In summary, this win may just have helped us turn a very large psychological corner indeed; a much improved performance from a week ago in this very competition – obviously the work Mr. Emery has undertaken on the training ground has borne successful fruit indeed. A 3-0 win in anyone’s book at this level against any opposition is an emphatic victory, and one that we can certainly take heart in. Mr. Emery’s record in this competition is second-to-none, and bearing this in mind, his experience will be vital in our progression within the Europa League. It was good to see Mesut Özil return, and along with it the playmaker that we need (when he’s on form that is). No tragedies, nor histronics, his match here tonight was a most satisfying one overall; whether he will keep his place against some of the Premiership heavyweights that lie in wait for us over the next few weeks is open to conjecture, but surely he has done enough tonight to remain somewhere in contention within Mr. Emery’s grand and elaborate master plan. Unfortunately we still lack cohesion at the back and in many ways a greater overall vision on the pitch, but the true test of this team will be the results of the matches that are coming up on the horizon in the final weeks of the season. Southampton are our next opponents here at The Emirates on Sunday afternoon, so we will see if tonight’s lessons will be both learned and remembered by the starting XI then. Remember everyone, keep the faith, get behind the team and the manager, as these early days are going to be crucial for our future success in all competitions. Stick with the winners. Victoria Concordia Crescit.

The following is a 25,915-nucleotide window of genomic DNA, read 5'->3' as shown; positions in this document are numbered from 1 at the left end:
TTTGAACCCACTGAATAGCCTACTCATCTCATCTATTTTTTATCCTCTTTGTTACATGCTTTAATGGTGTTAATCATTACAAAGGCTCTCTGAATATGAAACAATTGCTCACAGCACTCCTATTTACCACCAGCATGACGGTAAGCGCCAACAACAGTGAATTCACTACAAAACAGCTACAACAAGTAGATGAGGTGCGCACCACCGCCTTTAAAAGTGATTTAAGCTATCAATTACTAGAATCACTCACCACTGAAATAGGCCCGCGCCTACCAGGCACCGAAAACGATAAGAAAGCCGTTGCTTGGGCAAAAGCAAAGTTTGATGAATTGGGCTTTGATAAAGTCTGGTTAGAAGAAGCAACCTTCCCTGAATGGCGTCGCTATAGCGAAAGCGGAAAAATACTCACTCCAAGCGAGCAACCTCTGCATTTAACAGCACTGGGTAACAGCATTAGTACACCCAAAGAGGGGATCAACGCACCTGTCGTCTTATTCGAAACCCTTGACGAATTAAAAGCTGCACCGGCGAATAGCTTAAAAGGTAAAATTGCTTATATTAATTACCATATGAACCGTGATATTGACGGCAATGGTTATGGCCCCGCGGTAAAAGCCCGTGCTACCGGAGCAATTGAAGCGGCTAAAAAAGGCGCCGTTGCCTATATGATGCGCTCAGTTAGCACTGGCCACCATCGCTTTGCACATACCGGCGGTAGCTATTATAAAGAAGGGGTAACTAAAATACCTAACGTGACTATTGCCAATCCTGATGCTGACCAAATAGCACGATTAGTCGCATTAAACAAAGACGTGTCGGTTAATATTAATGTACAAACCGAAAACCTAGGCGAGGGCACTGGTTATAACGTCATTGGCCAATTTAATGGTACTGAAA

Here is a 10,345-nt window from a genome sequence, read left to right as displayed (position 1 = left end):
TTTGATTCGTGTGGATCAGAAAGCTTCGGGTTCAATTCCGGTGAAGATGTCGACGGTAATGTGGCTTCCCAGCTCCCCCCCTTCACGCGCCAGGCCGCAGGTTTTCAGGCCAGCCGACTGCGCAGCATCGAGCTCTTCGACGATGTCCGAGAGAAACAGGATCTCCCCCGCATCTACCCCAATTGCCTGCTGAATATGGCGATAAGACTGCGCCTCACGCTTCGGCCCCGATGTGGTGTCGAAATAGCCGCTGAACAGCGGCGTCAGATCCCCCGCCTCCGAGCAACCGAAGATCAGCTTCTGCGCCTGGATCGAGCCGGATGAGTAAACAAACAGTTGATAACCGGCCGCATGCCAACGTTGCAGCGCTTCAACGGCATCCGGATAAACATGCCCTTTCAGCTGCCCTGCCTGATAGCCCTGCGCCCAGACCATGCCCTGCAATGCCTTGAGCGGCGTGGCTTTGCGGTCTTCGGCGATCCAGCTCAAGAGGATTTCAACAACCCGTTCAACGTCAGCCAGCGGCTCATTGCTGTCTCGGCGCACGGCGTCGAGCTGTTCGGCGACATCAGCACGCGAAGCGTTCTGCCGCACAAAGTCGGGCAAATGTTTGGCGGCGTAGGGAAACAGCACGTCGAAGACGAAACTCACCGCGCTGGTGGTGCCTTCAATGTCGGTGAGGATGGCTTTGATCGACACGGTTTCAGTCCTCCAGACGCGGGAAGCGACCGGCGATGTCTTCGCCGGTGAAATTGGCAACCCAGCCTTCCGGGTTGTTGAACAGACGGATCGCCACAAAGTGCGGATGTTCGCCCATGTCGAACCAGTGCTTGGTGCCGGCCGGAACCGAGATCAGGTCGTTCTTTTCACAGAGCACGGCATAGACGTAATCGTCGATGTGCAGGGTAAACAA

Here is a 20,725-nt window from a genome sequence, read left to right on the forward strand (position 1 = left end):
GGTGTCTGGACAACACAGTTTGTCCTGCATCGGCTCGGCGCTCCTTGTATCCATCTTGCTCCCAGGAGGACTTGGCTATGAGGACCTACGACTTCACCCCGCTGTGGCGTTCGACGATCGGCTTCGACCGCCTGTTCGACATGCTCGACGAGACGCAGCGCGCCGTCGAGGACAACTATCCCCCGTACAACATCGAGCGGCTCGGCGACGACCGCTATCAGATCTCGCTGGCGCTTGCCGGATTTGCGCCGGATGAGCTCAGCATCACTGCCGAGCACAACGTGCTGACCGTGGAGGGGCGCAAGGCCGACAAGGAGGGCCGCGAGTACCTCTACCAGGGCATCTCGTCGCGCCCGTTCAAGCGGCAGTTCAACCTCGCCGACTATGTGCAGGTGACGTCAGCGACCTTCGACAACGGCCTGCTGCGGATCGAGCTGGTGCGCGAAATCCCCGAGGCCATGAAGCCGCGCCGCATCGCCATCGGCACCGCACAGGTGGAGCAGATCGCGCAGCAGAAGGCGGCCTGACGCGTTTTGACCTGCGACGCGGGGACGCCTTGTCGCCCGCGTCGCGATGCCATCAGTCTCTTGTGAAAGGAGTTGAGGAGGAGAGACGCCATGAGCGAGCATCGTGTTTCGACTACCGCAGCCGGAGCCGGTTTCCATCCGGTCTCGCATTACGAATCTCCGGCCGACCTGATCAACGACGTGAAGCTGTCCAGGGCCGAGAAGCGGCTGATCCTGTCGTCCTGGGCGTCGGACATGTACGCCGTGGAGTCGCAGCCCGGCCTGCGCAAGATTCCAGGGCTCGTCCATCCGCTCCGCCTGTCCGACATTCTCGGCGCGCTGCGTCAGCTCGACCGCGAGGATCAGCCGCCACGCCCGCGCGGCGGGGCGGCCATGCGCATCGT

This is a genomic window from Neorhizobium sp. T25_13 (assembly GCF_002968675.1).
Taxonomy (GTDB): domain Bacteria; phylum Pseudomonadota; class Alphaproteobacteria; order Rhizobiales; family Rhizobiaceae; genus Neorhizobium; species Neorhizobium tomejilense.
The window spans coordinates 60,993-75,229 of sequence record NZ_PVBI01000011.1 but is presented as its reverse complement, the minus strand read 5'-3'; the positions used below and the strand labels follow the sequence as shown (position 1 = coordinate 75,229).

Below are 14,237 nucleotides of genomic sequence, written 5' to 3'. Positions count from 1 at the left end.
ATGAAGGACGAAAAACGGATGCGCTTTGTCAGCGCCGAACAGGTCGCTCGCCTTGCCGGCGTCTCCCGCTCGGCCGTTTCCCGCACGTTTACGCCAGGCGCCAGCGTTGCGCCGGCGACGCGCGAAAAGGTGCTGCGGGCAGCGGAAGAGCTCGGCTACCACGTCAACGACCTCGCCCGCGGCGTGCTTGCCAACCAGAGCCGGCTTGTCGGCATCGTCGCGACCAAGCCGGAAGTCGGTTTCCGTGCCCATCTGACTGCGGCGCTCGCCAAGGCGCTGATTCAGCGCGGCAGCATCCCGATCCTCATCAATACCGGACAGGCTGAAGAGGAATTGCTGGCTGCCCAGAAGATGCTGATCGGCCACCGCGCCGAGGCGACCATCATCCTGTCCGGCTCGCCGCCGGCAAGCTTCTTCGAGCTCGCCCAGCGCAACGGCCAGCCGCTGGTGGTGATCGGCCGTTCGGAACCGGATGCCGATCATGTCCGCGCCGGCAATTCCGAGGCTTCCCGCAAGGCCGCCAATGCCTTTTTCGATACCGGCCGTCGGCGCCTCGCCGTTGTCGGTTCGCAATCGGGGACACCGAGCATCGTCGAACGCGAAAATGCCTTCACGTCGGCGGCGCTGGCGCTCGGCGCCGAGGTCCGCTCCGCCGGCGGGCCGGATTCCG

Too Dearly Loved To Be Forgotten: Arsenal v Racing Club de Paris 1930-1962 by Steve Ingless (Rangemore Publications, ISBN 978-1-5272-0135-4) is now available on Amazon.


Arsenal launch dual attack on Champions League

Arsenal are in the running for to finish Top 4.

A week ago Gary Linekar said that Arsenal “do not have the squad to compete for the top 4” ignoring the fact that we were certainly in a 3 horse race to finish in a Champions League spot. As it stands we are 5th, 1 point behind Manchester United in 4th.

The Premier League has 6 competitive teams fighting for 4 places. 6 in to 4 does not go. In the 9 seasons since the turn of the decade, none of the so-called “big 6” have finished top 4 in every season:

The Premier League is the hardest league in the world to finish top 4. No team, not even big spending Manchester City, are guaranteed it – where as in Spain, Italy and Germany you can pretty much guarantee that Barcelona, Juventus, Real Madrid & Bayern Munich will always make it.

This makes it a little bit harder to budget as a Premier League team.

Where as those sides in Spain, Italy and Germany know they will make the Champions League, so can offer 5-year deals knowing that they will have the income to cover it; Premier League sides have to be a bit more careful.

Not being in the Champions League cost Arsenal around £40million in 2017/18. With it not being an easy path to get back in, Arsenal need to ensure that they are budgeting not to qualify for the Champions League.